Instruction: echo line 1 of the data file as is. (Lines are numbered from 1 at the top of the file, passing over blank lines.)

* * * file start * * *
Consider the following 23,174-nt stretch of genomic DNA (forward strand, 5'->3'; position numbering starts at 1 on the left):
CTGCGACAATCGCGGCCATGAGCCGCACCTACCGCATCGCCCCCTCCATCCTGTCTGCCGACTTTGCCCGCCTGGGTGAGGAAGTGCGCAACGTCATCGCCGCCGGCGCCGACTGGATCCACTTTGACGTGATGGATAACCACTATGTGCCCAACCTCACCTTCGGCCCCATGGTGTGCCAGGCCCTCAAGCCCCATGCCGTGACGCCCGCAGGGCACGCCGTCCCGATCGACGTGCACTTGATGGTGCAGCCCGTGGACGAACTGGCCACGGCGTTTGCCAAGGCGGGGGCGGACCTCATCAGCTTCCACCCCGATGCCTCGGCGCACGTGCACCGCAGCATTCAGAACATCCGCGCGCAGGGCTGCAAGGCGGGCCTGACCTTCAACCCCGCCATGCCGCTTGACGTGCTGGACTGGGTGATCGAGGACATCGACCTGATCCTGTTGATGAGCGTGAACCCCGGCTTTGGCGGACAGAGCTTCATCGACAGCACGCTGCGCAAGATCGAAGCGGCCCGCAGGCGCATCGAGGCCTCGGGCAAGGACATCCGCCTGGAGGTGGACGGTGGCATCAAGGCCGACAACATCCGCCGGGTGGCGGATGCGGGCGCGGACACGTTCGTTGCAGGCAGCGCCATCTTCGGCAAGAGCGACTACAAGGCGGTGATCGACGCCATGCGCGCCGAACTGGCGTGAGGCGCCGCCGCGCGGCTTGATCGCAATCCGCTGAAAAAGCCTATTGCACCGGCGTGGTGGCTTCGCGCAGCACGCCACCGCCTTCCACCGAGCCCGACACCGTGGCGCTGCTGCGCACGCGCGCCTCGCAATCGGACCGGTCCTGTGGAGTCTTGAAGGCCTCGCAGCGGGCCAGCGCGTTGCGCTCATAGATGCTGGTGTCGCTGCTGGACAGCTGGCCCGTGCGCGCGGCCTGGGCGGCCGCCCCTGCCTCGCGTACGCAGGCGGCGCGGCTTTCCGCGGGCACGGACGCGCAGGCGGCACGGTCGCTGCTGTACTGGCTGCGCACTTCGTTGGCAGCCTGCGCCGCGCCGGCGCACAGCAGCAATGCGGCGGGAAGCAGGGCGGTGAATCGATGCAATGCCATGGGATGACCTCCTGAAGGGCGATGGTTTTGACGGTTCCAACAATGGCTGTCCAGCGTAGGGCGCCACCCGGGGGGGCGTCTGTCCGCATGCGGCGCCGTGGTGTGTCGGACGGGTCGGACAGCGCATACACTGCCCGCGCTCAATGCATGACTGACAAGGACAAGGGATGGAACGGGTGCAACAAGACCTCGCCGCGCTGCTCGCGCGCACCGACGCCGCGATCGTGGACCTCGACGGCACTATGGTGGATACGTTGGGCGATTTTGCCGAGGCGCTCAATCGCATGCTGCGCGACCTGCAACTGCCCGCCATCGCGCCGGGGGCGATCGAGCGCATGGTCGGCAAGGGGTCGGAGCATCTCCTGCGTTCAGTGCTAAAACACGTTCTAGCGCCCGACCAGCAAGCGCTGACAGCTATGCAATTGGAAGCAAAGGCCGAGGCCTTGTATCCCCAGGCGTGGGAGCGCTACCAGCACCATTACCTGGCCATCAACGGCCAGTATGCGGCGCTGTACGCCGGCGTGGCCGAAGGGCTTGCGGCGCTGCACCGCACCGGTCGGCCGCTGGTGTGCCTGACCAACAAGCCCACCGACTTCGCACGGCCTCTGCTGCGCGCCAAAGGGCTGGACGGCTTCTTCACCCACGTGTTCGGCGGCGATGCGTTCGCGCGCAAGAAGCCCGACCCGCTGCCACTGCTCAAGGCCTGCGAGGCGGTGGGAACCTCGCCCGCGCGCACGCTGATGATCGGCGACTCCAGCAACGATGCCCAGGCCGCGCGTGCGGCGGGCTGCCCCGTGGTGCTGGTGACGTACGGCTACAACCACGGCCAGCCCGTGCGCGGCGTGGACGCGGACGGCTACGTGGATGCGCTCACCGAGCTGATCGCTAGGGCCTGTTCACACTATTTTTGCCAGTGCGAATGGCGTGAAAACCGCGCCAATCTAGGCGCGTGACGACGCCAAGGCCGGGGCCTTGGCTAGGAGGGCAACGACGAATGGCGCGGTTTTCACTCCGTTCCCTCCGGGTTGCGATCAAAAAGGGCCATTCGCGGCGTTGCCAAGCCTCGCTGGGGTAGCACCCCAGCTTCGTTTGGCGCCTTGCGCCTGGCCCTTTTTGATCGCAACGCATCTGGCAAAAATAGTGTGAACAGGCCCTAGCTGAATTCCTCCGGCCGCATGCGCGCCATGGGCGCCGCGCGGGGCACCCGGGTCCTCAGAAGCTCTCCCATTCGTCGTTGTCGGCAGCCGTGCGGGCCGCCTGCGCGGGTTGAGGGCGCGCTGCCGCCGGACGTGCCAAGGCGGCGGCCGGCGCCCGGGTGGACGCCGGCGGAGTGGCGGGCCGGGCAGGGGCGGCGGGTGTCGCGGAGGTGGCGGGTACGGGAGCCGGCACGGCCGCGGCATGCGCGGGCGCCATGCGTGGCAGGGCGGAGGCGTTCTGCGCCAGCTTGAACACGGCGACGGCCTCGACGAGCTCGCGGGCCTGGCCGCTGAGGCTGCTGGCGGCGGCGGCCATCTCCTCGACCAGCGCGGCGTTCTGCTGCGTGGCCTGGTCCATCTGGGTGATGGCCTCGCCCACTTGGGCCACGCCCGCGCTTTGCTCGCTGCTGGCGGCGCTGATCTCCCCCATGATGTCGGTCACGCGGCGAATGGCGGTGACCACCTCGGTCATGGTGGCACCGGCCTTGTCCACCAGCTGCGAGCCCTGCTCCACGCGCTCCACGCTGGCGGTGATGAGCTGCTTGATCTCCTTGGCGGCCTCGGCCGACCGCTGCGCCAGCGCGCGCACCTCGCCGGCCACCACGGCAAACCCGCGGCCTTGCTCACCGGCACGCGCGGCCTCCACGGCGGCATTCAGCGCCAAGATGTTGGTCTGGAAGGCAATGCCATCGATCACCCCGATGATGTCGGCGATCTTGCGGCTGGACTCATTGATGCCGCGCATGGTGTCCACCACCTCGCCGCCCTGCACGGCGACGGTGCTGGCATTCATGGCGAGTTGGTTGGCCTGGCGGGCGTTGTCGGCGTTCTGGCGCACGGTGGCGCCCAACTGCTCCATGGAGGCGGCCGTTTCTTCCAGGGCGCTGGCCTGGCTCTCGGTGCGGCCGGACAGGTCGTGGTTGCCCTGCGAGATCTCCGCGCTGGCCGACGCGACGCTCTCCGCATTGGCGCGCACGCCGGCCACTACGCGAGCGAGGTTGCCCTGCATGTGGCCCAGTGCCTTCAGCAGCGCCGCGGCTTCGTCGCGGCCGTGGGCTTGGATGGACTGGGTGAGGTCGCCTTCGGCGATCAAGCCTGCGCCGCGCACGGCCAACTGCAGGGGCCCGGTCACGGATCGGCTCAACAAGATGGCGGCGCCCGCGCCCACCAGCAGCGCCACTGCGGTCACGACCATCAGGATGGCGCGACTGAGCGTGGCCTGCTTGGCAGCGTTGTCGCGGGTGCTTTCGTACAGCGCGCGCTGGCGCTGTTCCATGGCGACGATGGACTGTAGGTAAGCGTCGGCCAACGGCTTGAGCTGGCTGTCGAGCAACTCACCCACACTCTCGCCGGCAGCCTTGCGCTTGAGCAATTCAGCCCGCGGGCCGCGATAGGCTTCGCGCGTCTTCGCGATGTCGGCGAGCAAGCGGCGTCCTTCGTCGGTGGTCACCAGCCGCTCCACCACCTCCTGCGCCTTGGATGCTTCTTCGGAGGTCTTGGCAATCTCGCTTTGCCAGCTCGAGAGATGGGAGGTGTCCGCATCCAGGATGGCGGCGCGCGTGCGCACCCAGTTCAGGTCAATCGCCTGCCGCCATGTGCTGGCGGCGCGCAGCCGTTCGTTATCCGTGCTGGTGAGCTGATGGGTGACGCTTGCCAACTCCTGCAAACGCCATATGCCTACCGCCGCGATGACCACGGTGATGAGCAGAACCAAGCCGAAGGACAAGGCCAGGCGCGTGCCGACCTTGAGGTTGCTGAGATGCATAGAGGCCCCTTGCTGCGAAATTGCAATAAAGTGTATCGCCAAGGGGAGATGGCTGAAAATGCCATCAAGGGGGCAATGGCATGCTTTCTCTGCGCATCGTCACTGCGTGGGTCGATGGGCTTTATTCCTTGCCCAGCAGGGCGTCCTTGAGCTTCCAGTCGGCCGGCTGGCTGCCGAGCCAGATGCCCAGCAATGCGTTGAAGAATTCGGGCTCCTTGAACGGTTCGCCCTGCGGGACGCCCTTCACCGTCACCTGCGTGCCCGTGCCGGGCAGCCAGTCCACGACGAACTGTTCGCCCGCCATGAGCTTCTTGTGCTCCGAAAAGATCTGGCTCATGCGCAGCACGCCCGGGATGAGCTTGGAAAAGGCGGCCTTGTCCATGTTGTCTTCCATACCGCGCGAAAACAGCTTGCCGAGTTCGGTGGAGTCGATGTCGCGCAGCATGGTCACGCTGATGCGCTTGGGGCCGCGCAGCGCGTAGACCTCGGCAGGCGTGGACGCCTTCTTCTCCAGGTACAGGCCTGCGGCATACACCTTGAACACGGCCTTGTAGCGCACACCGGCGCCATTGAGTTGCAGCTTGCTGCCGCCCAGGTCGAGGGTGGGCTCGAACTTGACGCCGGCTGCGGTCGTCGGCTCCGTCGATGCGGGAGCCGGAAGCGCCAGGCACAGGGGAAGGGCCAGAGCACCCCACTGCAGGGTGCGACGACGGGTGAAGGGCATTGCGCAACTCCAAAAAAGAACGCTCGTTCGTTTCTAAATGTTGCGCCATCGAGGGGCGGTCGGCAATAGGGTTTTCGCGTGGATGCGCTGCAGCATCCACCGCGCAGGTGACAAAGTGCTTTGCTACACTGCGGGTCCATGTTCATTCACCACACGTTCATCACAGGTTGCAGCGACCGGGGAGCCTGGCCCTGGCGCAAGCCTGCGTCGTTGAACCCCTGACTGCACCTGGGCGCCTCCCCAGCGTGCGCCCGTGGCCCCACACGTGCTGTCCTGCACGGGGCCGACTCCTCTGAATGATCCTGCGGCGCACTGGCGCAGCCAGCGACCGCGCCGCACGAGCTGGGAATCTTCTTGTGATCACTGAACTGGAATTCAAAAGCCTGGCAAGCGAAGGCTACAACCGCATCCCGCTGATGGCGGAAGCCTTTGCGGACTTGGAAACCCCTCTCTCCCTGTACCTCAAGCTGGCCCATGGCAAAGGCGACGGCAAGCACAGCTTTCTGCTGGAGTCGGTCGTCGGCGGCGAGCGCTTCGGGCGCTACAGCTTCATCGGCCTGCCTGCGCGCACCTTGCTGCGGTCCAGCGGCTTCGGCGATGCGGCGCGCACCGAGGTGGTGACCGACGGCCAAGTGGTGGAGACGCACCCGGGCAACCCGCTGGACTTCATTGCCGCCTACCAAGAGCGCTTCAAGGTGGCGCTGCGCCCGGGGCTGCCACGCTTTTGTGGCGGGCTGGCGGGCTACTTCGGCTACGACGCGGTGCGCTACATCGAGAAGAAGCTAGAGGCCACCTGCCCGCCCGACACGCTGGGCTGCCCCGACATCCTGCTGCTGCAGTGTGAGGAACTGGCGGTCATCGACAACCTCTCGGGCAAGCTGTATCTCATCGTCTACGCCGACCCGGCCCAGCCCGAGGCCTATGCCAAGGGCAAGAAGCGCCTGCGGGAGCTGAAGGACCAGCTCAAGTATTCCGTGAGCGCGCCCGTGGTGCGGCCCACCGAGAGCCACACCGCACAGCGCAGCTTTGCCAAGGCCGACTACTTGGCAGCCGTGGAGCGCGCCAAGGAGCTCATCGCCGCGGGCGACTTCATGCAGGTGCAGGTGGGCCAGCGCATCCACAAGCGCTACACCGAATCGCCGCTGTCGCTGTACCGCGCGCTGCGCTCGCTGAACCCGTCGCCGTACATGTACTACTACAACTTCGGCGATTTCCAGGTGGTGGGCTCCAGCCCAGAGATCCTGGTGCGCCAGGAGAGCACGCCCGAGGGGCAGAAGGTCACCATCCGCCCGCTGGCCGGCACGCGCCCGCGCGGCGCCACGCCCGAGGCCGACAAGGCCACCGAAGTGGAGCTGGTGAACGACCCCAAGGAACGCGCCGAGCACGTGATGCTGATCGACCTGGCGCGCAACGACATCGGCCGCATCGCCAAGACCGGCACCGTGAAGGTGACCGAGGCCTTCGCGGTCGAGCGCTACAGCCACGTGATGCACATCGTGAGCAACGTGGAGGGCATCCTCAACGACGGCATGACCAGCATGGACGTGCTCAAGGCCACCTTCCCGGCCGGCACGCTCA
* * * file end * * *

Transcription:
Consider the following 23,174-nt stretch of genomic DNA (forward strand, 5'->3'; position numbering starts at 1 on the left):